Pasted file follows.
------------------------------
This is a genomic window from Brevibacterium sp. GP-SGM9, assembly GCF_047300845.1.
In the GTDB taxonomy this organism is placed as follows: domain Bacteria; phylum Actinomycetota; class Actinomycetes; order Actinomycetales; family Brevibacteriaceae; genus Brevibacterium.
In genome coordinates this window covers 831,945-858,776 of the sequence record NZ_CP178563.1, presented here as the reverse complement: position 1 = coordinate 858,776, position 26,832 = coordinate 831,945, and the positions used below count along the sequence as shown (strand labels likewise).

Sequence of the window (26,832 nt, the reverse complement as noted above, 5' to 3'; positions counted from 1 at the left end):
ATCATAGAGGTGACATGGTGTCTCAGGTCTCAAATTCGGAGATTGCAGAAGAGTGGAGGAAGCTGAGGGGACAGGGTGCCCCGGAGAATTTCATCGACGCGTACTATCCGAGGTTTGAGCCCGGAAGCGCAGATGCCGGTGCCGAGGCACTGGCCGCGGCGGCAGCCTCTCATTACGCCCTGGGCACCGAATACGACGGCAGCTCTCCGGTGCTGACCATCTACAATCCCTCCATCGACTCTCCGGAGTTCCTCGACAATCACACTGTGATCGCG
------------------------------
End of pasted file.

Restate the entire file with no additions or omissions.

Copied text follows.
This is a genomic window from Brevibacterium sp. GP-SGM9, assembly GCF_047300845.1.
In the GTDB taxonomy this organism is placed as follows: domain Bacteria; phylum Actinomycetota; class Actinomycetes; order Actinomycetales; family Brevibacteriaceae; genus Brevibacterium.
In genome coordinates this window covers 831,945-858,776 of the sequence record NZ_CP178563.1, presented here as the reverse complement: position 1 = coordinate 858,776, position 26,832 = coordinate 831,945, and the positions used below count along the sequence as shown (strand labels likewise).

Sequence of the window (26,832 nt, the reverse complement as noted above, 5' to 3'; positions counted from 1 at the left end):
ATCATAGAGGTGACATGGTGTCTCAGGTCTCAAATTCGGAGATTGCAGAAGAGTGGAGGAAGCTGAGGGGACAGGGTGCCCCGGAGAATTTCATCGACGCGTACTATCCGAGGTTTGAGCCCGGAAGCGCAGATGCCGGTGCCGAGGCACTGGCCGCGGCGGCAGCCTCTCATTACGCCCTGGGCACCGAATACGACGGCAGCTCTCCGGTGCTGACCATCTACAATCCCTCCATCGACTCTCCGGAGTTCCTCGACAATCACACTGTGATCGCG